Current comedy of ideas

The abandonment of socialism by the Labour Party has led to a general poverty of political debate. The level of discussion is often comical. It is vital that the grassroots now develops its own ideas without being distracted by the media. Even previously respected media outlets, such as the BBC and the Guardian, should be treated with extreme caution.

The Guardian currently showcases a hopelessly confusing array of writers, including some very right-wing ones. Julian Glover recently lectured the left being “tough” enough to recognise the “undesirability of inequality”. Like Blair, when putting a very poor argument, Glover resorts to the need to be macho.

Robert Skidelsky recently told the paper’s readers that Marx’s theory of value has apparently been replaced by the idea of “subjective preference”. By this he apparently means that employers freely choose how much they pay their workers. I suppose he thinks that British manufacturers can completely ignore the low wages being paid by their Asian competitors.

The most comical piece was by Martin Kettle who asked “why with so much wealth in Britain, there continues to be so much poverty?” This was not a rhetorical question. All of Kettle’s output suggests that he is baffled by the question. The thought that the rich hold on to their massive wealth by whatever means they can, seems not to have occurred to him.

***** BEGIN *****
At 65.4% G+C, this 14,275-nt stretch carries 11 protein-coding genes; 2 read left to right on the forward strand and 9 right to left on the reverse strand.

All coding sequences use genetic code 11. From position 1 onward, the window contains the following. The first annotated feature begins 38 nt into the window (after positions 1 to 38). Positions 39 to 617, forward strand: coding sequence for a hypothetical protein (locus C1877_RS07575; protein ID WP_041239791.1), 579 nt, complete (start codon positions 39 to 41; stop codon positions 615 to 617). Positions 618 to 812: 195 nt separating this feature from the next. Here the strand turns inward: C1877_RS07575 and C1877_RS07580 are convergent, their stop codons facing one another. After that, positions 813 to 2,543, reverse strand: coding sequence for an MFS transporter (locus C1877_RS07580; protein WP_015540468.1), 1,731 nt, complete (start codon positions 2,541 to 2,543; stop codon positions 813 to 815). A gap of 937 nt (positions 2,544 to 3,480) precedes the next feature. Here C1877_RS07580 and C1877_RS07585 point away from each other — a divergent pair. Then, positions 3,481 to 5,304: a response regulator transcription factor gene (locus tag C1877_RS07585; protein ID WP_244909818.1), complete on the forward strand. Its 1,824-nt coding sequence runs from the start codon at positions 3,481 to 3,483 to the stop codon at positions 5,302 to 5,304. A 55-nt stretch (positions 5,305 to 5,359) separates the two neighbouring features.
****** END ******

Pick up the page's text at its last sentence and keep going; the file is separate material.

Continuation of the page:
The BBC is not much better. James Naughtie once prefaced a question with the thought that nobody would argue that selling off couuncil houses was a bad idea. The present political editor, Nick Robinson, apparently thinks we live in a “post-ideological era”. He seems unable to distinguish the complete domination of the main political parties by one ideology – ie free market capitalist economic orthodoxy – from the absence of ideology.

A few months ago the admirable George Mombiot called for those on the left to settle their differences and unite behind an agreed programme. He rightly regretted that for many politicians, writers and pundits, their main object is to achieve recognition of their individual ideas. His article in the Guardian produced no response. This suggests to me, and may have done to George, that the Guardian is of limited relevance to the struggle which is needed.

It is vital that those of us who believe in equality and putting a break on the accumulation of massive wealth by a few individuals, should now rally behind a party committed to socialist ideas. This probably needs to be a new party, as it is unlikely that the Labour party can now be changed. This is vital not just for equality itself but to save the planet and its resources.